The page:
CON REPORT: San Diego Comicon 2019

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It will never NOT be too soon…

So let’s get things straight. I am not a hall H kinda gal, so no, I did not get to see, hear, touch, breathe the air from or otherwise schmooze with Tom Cruise.

With that out of the way, let’s move along to the Con Report.

5th Street in downtown San Diego has become the official Promenade.

With so many stories coming to a close (GoT, Avengers, TWD, Supernatural, Preacher…) the frenetic edge was off the overall show this year. Lines for the various experiences were long, as always, but everything moved, everything flowed and, sooner or later, you got to where you needed to be.

While the show floor was full this year, gridlock was much rarer than it has been the past few years.

Comics and Print Media

Comic books will always be the soul of this event and preview night remains the best time to go if you want to browse the show floor and pick up specials. Artists like Bill Sinkevitch often have special or free signature pricing this first night, everyone is rested, the crowds are comparatively light.

Bill Sinkevitch signing autographs for a fan…

The con is, I think, poorer for the loss of some of big golden age dealers like Bud Plant, but there are still plenty of retailers showcasing not only their classic grab-bags and boxes of low-priced starter comics for the curious, but special gems and slabbed collectible editions.

While there may be fewer Gold and Silver Age retailers on the floor this year, they are still a force to be reckoned with.

With industry giants like Neal Adams and Alex Ross attending under their own umbrellas and publishers like Dark Horse, Titan and IDW making sure their talent makes the rounds, there is almost always an opportunity to get a selfie or a signature that will give ones collection a little added sparkle.

Traditional publishers and booksellers have seen the value of bringing in authors to promote their upcoming works.

Over the past few years, traditional book publishers have begun to expand their presence on the show floor as well.  Where the “book aisle” used to be a place you headed to escape the press of Jim Lee or William Shatner fans lining up for a signature, now they are garnering massive crowds in their own right.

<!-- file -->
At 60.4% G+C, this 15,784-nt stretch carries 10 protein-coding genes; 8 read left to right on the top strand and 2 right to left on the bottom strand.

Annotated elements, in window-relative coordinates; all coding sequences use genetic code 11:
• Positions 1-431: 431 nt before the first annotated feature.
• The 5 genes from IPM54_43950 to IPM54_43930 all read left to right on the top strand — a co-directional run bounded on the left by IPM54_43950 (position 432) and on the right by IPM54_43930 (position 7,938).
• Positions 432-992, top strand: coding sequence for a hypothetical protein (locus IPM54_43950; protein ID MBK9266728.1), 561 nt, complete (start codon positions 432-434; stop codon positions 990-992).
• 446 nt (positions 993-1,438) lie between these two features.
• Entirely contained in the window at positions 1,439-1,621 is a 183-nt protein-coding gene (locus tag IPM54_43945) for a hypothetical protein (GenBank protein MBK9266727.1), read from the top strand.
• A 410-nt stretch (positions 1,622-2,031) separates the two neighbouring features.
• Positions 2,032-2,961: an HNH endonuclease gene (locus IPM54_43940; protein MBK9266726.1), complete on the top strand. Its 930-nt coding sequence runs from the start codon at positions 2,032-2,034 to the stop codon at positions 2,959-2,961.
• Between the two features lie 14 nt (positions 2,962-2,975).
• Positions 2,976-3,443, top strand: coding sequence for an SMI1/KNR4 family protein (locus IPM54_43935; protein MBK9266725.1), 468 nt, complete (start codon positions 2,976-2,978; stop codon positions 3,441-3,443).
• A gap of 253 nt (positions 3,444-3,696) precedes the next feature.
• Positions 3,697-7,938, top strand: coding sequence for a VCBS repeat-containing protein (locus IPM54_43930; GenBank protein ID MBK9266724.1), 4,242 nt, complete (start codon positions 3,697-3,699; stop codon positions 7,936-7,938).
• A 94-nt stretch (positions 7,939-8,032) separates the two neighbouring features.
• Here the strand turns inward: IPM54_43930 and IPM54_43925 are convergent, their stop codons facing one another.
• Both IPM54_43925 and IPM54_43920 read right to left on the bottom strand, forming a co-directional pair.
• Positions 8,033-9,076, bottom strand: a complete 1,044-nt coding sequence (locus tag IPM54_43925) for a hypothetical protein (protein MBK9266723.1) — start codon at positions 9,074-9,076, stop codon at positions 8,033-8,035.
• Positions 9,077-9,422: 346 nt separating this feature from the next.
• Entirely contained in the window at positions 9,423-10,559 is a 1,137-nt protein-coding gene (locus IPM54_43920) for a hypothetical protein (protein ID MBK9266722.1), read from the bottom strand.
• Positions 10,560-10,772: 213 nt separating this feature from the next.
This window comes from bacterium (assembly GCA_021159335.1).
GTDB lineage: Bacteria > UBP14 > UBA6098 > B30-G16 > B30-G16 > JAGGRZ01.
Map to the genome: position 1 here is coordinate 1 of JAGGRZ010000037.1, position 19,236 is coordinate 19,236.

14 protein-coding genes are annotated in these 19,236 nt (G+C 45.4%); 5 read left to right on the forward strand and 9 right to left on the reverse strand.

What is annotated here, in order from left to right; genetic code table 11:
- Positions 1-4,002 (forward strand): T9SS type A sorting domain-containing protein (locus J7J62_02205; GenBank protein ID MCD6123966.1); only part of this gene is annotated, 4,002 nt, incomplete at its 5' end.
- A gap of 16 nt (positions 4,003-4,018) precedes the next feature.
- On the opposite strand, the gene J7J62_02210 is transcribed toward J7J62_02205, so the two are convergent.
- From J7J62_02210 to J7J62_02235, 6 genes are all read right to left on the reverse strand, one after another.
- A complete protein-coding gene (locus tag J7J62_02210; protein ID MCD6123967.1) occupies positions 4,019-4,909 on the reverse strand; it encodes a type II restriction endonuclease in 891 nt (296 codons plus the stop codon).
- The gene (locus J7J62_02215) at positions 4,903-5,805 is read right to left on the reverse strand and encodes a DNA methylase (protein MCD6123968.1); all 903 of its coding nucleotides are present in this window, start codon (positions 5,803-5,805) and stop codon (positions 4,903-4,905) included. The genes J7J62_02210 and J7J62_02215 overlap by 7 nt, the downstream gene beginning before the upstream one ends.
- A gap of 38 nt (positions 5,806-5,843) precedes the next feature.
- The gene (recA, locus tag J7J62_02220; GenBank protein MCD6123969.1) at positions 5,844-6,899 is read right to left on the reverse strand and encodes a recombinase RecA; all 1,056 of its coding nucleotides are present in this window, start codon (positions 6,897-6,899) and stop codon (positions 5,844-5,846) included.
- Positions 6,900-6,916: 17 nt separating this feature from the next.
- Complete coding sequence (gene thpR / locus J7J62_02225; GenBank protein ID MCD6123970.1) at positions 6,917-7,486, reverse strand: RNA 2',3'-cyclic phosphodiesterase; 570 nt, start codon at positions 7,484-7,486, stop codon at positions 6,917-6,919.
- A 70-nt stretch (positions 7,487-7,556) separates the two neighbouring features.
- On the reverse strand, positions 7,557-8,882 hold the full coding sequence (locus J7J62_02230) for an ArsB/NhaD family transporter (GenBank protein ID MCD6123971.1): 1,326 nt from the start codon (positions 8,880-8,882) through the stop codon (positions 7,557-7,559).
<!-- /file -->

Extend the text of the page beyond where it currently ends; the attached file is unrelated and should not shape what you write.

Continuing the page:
Randall Monroe, Delilah Dawson, Wes Chu, Jonathan Maberry and Erin Morganstern were just a few of the authors in residence to promote their new works, participating in panels and signing books.

More and more authors are popping up in their own booth-spaces as well, splitting their time between panels, publishers and their own body of works.

ACTIVATIONS

“Activations” have become a big thing in recent years, and this year was no different. What may have started out as a way for companies to participate even when they couldn’t secure space on the show floor has now become a core part of the con-going experience. As the con has grown, the whole of the Gaslamp and adjacent properties have taken on the job of picking up the overspill.

Activations and popups range from art galleries and prop-shows on through full showings of premiere episodes and interactive experiences.

Amazon Prime had a sizeable parking lot this year that they fenced in and used to showcase its upcoming season of new genre shows; the Expanse (saved from SyFy’s always brutal cancellation list), The Boys (because when supers get popular, everyone starts in with the anti-supers), and Carnival Row (addressing the great fairy immigration/invasion).

Amazon Prime clearly took a cue from the tech sector and made their lot a great place to lounge and get out of the sun in between checking out their interactive experiences.